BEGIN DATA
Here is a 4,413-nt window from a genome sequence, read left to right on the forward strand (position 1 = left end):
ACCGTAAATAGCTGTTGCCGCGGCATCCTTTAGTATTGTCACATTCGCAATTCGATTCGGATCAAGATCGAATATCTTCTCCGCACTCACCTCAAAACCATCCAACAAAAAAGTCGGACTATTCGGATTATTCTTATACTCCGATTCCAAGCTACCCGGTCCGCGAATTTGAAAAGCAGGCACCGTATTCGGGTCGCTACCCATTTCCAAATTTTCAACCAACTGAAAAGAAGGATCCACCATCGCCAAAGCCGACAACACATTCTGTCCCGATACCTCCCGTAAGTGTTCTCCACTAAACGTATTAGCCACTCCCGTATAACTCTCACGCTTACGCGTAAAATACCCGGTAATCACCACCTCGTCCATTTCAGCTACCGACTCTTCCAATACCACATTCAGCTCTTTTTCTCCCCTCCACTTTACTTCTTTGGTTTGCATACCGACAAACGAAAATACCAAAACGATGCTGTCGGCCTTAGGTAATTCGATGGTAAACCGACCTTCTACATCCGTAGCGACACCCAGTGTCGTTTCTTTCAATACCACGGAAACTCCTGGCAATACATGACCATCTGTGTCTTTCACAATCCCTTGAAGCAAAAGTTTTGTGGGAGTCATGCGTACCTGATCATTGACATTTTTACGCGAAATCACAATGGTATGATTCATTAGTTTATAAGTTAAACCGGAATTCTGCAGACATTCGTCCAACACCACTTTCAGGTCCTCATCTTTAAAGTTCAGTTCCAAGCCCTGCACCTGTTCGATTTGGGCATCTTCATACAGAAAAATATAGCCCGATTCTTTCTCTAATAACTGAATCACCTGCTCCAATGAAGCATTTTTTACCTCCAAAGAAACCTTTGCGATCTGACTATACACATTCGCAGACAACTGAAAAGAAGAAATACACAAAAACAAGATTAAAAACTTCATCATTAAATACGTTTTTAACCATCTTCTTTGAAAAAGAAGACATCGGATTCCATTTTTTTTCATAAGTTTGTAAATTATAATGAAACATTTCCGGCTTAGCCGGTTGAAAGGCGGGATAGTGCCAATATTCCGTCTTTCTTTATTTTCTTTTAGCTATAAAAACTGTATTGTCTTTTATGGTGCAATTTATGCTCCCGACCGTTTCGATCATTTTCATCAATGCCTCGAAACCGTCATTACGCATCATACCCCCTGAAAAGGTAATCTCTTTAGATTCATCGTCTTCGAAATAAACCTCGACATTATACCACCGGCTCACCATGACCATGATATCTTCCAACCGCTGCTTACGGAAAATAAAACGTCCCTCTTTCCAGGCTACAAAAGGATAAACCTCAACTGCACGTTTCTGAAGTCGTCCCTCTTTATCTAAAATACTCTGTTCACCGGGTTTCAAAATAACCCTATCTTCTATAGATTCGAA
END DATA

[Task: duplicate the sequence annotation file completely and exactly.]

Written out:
Here is a 4,413-nt window from a genome sequence, read left to right on the forward strand (position 1 = left end):
ACCGTAAATAGCTGTTGCCGCGGCATCCTTTAGTATTGTCACATTCGCAATTCGATTCGGATCAAGATCGAATATCTTCTCCGCACTCACCTCAAAACCATCCAACAAAAAAGTCGGACTATTCGGATTATTCTTATACTCCGATTCCAAGCTACCCGGTCCGCGAATTTGAAAAGCAGGCACCGTATTCGGGTCGCTACCCATTTCCAAATTTTCAACCAACTGAAAAGAAGGATCCACCATCGCCAAAGCCGACAACACATTCTGTCCCGATACCTCCCGTAAGTGTTCTCCACTAAACGTATTAGCCACTCCCGTATAACTCTCACGCTTACGCGTAAAATACCCGGTAATCACCACCTCGTCCATTTCAGCTACCGACTCTTCCAATACCACATTCAGCTCTTTTTCTCCCCTCCACTTTACTTCTTTGGTTTGCATACCGACAAACGAAAATACCAAAACGATGCTGTCGGCCTTAGGTAATTCGATGGTAAACCGACCTTCTACATCCGTAGCGACACCCAGTGTCGTTTCTTTCAATACCACGGAAACTCCTGGCAATACATGACCATCTGTGTCTTTCACAATCCCTTGAAGCAAAAGTTTTGTGGGAGTCATGCGTACCTGATCATTGACATTTTTACGCGAAATCACAATGGTATGATTCATTAGTTTATAAGTTAAACCGGAATTCTGCAGACATTCGTCCAACACCACTTTCAGGTCCTCATCTTTAAAGTTCAGTTCCAAGCCCTGCACCTGTTCGATTTGGGCATCTTCATACAGAAAAATATAGCCCGATTCTTTCTCTAATAACTGAATCACCTGCTCCAATGAAGCATTTTTTACCTCCAAAGAAACCTTTGCGATCTGACTATACACATTCGCAGACAACTGAAAAGAAGAAATACACAAAAACAAGATTAAAAACTTCATCATTAAATACGTTTTTAACCATCTTCTTTGAAAAAGAAGACATCGGATTCCATTTTTTTTCATAAGTTTGTAAATTATAATGAAACATTTCCGGCTTAGCCGGTTGAAAGGCGGGATAGTGCCAATATTCCGTCTTTCTTTATTTTCTTTTAGCTATAAAAACTGTATTGTCTTTTATGGTGCAATTTATGCTCCCGACCGTTTCGATCATTTTCATCAATGCCTCGAAACCGTCATTACGCATCATACCCCCTGAAAAGGTAATCTCTTTAGATTCATCGTCTTCGAAATAAACCTCGACATTATACCACCGGCTCACCATGACCATGATATCTTCCAACCGCTGCTTACGGAAAATAAAACGTCCCTCTTTCCAGGCTACAAAAGGATAAACCTCAACTGCACGTTTCTGAAGTCGTCCCTCTTTATCTAAAATACTCTGTTCACCGGGTTTCAAAATAACCCTATCTTCTATAGATTCGAA